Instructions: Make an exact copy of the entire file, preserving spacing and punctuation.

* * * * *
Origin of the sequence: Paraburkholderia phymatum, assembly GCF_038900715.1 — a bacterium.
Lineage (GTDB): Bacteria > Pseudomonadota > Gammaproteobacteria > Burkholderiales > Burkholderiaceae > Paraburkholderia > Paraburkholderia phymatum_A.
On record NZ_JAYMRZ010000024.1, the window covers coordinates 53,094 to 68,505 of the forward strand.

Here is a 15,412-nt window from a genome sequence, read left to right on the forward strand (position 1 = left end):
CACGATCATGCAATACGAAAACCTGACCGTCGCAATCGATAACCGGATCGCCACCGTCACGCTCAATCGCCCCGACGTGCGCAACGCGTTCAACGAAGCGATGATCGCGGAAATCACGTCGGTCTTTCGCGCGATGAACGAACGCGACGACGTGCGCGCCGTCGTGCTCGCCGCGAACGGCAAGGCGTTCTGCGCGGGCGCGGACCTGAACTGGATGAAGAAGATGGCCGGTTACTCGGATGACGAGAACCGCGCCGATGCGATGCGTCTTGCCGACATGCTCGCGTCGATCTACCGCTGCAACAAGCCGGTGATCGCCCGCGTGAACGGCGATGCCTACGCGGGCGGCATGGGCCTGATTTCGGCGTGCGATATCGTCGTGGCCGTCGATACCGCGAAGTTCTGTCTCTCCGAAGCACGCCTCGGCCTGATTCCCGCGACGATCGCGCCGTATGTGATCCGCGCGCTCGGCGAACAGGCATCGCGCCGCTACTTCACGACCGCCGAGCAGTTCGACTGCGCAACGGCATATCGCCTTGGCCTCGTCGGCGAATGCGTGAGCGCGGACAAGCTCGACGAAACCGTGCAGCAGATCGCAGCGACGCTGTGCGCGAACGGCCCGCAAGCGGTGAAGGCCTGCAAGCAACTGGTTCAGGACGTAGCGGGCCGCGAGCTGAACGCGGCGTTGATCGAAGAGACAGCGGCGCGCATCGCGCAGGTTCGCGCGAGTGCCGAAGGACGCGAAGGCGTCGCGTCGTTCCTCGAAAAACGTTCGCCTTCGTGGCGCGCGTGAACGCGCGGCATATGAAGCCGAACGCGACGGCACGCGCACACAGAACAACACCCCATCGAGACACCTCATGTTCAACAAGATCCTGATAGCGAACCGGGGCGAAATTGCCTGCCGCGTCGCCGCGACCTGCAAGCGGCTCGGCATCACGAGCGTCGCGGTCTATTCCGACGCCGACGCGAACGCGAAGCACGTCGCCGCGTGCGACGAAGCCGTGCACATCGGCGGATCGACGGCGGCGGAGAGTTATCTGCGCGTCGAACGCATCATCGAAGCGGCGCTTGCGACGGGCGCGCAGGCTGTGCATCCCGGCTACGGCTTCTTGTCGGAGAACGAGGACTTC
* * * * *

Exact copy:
Origin of the sequence: Paraburkholderia phymatum, assembly GCF_038900715.1 — a bacterium.
Lineage (GTDB): Bacteria > Pseudomonadota > Gammaproteobacteria > Burkholderiales > Burkholderiaceae > Paraburkholderia > Paraburkholderia phymatum_A.
On record NZ_JAYMRZ010000024.1, the window covers coordinates 53,094 to 68,505 of the forward strand.

Here is a 15,412-nt window from a genome sequence, read left to right on the forward strand (position 1 = left end):
CACGATCATGCAATACGAAAACCTGACCGTCGCAATCGATAACCGGATCGCCACCGTCACGCTCAATCGCCCCGACGTGCGCAACGCGTTCAACGAAGCGATGATCGCGGAAATCACGTCGGTCTTTCGCGCGATGAACGAACGCGACGACGTGCGCGCCGTCGTGCTCGCCGCGAACGGCAAGGCGTTCTGCGCGGGCGCGGACCTGAACTGGATGAAGAAGATGGCCGGTTACTCGGATGACGAGAACCGCGCCGATGCGATGCGTCTTGCCGACATGCTCGCGTCGATCTACCGCTGCAACAAGCCGGTGATCGCCCGCGTGAACGGCGATGCCTACGCGGGCGGCATGGGCCTGATTTCGGCGTGCGATATCGTCGTGGCCGTCGATACCGCGAAGTTCTGTCTCTCCGAAGCACGCCTCGGCCTGATTCCCGCGACGATCGCGCCGTATGTGATCCGCGCGCTCGGCGAACAGGCATCGCGCCGCTACTTCACGACCGCCGAGCAGTTCGACTGCGCAACGGCATATCGCCTTGGCCTCGTCGGCGAATGCGTGAGCGCGGACAAGCTCGACGAAACCGTGCAGCAGATCGCAGCGACGCTGTGCGCGAACGGCCCGCAAGCGGTGAAGGCCTGCAAGCAACTGGTTCAGGACGTAGCGGGCCGCGAGCTGAACGCGGCGTTGATCGAAGAGACAGCGGCGCGCATCGCGCAGGTTCGCGCGAGTGCCGAAGGACGCGAAGGCGTCGCGTCGTTCCTCGAAAAACGTTCGCCTTCGTGGCGCGCGTGAACGCGCGGCATATGAAGCCGAACGCGACGGCACGCGCACACAGAACAACACCCCATCGAGACACCTCATGTTCAACAAGATCCTGATAGCGAACCGGGGCGAAATTGCCTGCCGCGTCGCCGCGACCTGCAAGCGGCTCGGCATCACGAGCGTCGCGGTCTATTCCGACGCCGACGCGAACGCGAAGCACGTCGCCGCGTGCGACGAAGCCGTGCACATCGGCGGATCGACGGCGGCGGAGAGTTATCTGCGCGTCGAACGCATCATCGAAGCGGCGCTTGCGACGGGCGCGCAGGCTGTGCATCCCGGCTACGGCTTCTTGTCGGAGAACGAGGACTTC